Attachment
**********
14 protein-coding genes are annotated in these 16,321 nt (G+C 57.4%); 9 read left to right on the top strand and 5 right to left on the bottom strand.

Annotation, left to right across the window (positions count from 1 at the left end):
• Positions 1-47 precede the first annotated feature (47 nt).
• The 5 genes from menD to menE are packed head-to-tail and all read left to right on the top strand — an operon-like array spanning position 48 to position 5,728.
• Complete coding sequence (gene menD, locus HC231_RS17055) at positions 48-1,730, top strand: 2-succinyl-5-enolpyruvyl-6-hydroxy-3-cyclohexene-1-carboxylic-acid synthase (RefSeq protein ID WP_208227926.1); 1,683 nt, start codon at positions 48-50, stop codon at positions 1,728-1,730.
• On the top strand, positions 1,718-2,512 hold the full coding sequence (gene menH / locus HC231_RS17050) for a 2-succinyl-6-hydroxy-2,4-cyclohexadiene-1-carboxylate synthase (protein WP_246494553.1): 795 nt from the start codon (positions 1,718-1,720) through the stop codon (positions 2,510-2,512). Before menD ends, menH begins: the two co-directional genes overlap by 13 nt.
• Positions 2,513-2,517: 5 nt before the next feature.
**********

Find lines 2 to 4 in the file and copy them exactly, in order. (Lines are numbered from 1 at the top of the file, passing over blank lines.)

Annotation, left to right across the window (positions count from 1 at the left end):
• Positions 1-47 precede the first annotated feature (47 nt).
• The 5 genes from menD to menE are packed head-to-tail and all read left to right on the top strand — an operon-like array spanning position 48 to position 5,728.